An open letter to Miss California, Carrie Prejean:
First off, congratulations on keeping your title as Miss California, despite all the brouhaha over allegedly "racy" pictures and your, uh, surgical enhancements. I've seen those pictures online, and they seem pretty vanilla, at least compared to some of the other things I've seen online, but hey, let's not go into that.
As for the other thing: Hey, it's California, right? I thought implants were more or less mandatory out there. And it's a good thing to have Donald Trump behind you. Just don't let him get too close behind you, if you know what I mean. The guy's reportedly a major hound.
Frankly, Carrie, I've been pretty uninterested in the whole kerfluffle surrounding your not getting the Miss USA title. And since a girl from my home state of North Carolina took home the crown, I'm pleased, to the extent that I care at all, which is not much.
But I do feel like I need to address one thing you said in public. Apparently you're unhappy with what happened when you answered a question about gay marriage by stating you felt marriage was only between a man and a woman. Your words were, I believe:
"On April 19th, on that stage, I exercised my freedom of speech and I
was punished for doing so. This should not happen in America. It
undermines the constitutional rights which my grandfather fought for."
When I heard that, I felt I really needed to speak up. Because, see, I'm a major, major fan of the First Amendment. I'm talking pre-teen-girl-crush-on-the Jonas-brothers level of fan. I don't actually write "Dusty + First Amendment" inside a great big heart on the cover of my notebooks, at least not anymore, but still. Big, big fan. So when I heard your complaint that your First Amendment rights were being violated, I felt I had to speak up.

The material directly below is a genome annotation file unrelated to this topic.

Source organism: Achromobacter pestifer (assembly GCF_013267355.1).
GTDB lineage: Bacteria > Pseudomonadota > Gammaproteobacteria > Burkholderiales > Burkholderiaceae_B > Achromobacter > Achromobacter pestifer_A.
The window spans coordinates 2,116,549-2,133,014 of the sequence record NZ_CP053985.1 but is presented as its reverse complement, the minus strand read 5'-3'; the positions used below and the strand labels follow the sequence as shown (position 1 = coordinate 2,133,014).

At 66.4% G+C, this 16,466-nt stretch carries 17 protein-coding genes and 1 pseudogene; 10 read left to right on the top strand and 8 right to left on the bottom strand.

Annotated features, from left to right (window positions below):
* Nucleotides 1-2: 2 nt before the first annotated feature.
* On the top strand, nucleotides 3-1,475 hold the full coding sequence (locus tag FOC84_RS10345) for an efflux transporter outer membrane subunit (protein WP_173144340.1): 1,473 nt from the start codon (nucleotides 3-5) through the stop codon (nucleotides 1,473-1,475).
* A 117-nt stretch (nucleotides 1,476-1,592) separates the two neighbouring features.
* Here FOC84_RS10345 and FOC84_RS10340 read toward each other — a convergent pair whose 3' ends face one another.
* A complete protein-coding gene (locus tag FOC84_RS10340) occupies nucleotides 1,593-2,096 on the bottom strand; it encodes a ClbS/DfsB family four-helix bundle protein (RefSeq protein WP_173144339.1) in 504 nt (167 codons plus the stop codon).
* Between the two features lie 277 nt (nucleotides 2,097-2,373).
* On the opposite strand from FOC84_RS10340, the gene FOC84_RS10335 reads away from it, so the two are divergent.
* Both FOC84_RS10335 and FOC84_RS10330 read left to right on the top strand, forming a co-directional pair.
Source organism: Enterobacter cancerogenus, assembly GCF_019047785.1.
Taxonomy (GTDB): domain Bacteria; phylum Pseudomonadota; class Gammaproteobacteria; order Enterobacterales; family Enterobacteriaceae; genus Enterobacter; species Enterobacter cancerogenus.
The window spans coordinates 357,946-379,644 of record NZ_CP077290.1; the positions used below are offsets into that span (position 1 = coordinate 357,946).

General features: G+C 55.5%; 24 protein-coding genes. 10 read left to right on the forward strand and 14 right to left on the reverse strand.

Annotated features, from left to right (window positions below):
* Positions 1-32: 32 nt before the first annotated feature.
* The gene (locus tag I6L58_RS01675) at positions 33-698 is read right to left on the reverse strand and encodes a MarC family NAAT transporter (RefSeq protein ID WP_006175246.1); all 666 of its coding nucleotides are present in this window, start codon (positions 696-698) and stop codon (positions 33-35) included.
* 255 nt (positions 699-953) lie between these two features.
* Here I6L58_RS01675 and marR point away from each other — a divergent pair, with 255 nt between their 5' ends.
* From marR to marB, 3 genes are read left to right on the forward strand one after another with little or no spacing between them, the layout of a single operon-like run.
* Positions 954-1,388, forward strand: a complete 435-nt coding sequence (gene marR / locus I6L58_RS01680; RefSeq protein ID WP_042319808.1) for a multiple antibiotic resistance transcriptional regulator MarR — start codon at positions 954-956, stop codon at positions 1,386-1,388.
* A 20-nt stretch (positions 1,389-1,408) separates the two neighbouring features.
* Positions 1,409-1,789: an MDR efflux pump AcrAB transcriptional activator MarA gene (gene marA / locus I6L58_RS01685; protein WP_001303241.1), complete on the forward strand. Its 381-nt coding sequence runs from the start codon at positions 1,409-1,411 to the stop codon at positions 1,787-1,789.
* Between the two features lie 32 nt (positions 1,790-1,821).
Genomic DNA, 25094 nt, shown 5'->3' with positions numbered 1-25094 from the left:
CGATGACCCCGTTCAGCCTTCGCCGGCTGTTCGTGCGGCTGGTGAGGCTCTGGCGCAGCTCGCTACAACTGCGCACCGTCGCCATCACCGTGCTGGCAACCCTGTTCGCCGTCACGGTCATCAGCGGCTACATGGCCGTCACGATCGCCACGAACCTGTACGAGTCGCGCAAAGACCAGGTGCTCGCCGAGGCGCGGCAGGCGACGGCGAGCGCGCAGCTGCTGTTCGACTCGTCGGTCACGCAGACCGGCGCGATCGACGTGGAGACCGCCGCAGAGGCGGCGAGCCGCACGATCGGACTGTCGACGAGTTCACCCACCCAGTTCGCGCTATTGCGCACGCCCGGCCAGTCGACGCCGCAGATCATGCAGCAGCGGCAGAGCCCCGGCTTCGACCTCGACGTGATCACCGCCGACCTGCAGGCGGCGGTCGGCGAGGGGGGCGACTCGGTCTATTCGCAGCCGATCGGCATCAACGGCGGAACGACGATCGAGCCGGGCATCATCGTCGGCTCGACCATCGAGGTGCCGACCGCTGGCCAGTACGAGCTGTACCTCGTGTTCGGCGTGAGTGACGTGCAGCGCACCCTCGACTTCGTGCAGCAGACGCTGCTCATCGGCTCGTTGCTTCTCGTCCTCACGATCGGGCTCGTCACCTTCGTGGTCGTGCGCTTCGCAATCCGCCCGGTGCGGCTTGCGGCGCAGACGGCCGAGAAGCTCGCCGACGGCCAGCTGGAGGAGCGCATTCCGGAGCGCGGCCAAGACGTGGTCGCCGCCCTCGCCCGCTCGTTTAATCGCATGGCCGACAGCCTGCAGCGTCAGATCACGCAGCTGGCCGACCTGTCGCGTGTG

Carrie, you're very pretty, and you seem like a sweet girl. But here's the thing, darlin', and I say this with all due respect: You're ignorant. Now, I could be a jerk and call you dumb, but I'll give you the benefit of the doubt, because I'm awesome like that. I'll attribute this boneheaded statement to your never having been taught right, rather than any kind of mental defect.
I'll just assume that while you were learning little beauty pageant tricks like putting Vaseline on your teeth to make your smile wider that no one ever taught you what the First Amendment really says. But unlike stupidity, ignorance can be cured. And Carrie, I'm here to help. Because I'm a giver. I give. It's what I do.
Now, on to the First Amendment. It says: "Congress shall make no law respecting an establishment of religion, or prohibiting the free exercise thereof; or abridging the freedom of speech, or of the press; or the right of the people peaceably to assemble, and to petition the government for a redress of grievances."
Get that first part? Congress shall make no law. Now, if Congress was trying to pass a law to shut you up, I'd be hollering as loud as anyone. But they're not.
You got criticized. People said nasty things about you. One of them was the contest judge to whom you addressed your comments, a bitchy Internet gossip columnist who's about as far out of the closet as you can get.
And you didn't win. But imagine if you'd been in Alabama, and the judge was the head of the local Baptist church. And imagine if you'd made the comment that you were all for gay marriage. You probably wouldn't have won that one either, and the same people who are shedding tears for you now would be applauding the judge who voted against you.
But none of that has anything to do with the First Amendment. The First Amendment doesn't mean no one can disagree with you, or even that they have to be sweet to you when they do. It doesn't mean you can insult a contest judge and still win.
So, and again, I say this with respect: Come down off the cross, honey. We need the wood.